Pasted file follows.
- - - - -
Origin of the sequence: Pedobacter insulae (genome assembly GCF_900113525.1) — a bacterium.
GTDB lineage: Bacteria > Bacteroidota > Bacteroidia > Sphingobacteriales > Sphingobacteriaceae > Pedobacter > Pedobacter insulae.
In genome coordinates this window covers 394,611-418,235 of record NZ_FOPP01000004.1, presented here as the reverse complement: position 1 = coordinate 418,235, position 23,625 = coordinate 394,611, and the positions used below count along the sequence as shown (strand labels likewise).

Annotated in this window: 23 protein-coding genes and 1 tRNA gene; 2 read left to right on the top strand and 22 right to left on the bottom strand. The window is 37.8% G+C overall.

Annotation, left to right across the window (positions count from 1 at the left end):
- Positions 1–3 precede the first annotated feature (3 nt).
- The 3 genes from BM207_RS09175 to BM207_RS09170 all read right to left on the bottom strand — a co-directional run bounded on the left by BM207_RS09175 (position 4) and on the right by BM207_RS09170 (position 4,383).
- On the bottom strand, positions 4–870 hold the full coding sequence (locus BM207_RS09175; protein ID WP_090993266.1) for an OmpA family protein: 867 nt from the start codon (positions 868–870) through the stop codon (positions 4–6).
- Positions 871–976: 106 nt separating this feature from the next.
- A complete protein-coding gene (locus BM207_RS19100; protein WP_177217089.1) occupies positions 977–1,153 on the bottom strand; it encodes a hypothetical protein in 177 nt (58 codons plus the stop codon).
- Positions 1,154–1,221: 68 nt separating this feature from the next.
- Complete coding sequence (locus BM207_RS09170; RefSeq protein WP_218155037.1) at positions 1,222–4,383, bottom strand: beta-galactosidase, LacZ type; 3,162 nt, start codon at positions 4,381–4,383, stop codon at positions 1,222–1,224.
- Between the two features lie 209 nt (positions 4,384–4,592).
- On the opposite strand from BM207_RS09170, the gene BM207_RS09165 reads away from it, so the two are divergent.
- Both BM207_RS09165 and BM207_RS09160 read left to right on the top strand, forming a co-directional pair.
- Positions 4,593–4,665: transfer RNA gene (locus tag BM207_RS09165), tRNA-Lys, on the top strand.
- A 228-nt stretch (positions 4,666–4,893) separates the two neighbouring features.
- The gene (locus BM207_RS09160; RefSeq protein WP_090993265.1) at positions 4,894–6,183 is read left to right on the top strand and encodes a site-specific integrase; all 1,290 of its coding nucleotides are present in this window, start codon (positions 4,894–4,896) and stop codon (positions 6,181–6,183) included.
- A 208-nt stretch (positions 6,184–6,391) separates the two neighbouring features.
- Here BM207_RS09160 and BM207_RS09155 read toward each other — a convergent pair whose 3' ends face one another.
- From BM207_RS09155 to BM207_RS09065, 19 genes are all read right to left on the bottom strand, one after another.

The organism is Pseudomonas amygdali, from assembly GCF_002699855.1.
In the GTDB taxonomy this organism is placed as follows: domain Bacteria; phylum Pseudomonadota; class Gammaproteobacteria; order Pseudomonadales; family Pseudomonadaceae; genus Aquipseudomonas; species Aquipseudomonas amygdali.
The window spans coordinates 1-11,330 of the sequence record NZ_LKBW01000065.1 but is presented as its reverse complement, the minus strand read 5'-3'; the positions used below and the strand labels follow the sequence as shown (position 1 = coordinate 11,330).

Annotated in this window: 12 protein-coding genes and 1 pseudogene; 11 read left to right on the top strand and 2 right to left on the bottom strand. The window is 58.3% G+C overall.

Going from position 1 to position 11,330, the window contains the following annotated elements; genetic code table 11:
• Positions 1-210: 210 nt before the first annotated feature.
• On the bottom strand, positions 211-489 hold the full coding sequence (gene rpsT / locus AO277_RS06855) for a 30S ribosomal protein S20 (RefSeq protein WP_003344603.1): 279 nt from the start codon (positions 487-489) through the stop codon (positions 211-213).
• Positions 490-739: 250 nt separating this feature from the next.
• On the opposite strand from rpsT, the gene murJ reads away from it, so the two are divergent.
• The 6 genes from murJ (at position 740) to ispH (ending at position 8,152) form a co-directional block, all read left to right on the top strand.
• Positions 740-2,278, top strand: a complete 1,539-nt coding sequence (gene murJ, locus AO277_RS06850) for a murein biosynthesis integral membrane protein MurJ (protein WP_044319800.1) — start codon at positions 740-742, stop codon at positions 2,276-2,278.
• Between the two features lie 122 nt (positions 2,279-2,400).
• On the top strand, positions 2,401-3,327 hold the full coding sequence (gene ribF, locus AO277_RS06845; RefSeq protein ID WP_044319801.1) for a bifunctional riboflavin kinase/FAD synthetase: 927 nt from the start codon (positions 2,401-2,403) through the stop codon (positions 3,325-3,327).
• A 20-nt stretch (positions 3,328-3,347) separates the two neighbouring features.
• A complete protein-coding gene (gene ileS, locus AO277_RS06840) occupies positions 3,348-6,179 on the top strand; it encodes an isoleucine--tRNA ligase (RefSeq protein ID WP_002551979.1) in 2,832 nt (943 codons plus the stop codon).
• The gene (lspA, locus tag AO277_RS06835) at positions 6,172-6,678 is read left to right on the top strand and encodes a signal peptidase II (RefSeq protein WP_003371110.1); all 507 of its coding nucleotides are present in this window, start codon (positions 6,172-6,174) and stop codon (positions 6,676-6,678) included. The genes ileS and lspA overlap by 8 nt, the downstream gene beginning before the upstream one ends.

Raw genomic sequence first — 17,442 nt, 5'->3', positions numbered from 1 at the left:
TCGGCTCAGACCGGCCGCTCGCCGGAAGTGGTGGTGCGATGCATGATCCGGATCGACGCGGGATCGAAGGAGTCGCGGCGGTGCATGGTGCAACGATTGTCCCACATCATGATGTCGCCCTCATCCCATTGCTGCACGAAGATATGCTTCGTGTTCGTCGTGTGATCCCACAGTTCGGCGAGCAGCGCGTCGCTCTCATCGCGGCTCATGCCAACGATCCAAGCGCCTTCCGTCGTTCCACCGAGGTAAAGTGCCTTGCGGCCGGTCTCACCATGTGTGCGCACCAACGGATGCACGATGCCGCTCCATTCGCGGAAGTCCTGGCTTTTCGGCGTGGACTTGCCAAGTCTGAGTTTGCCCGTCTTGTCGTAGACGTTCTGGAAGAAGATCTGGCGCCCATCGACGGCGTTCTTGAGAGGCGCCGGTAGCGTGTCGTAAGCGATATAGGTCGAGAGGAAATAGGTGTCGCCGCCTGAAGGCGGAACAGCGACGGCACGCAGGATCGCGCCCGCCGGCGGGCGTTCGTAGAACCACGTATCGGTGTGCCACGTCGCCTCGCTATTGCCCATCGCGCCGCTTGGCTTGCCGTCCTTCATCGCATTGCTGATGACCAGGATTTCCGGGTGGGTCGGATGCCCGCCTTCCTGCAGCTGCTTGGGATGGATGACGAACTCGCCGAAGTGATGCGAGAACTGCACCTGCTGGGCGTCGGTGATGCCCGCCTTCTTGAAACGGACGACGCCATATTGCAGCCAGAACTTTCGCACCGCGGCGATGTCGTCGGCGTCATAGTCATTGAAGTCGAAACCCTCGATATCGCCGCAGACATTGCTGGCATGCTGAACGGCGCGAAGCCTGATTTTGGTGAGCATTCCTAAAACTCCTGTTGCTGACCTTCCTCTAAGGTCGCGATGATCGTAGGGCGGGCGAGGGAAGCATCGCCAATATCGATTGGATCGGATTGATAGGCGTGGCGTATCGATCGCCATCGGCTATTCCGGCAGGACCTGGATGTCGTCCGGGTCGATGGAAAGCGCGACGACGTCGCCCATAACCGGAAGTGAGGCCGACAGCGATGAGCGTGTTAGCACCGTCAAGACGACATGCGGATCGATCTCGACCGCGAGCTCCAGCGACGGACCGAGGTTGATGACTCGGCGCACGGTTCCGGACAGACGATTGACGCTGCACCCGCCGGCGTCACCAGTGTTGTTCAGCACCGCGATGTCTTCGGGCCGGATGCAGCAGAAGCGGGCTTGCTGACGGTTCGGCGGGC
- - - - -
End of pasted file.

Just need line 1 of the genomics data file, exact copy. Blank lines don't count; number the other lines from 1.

Origin of the sequence: Pedobacter insulae (genome assembly GCF_900113525.1) — a bacterium.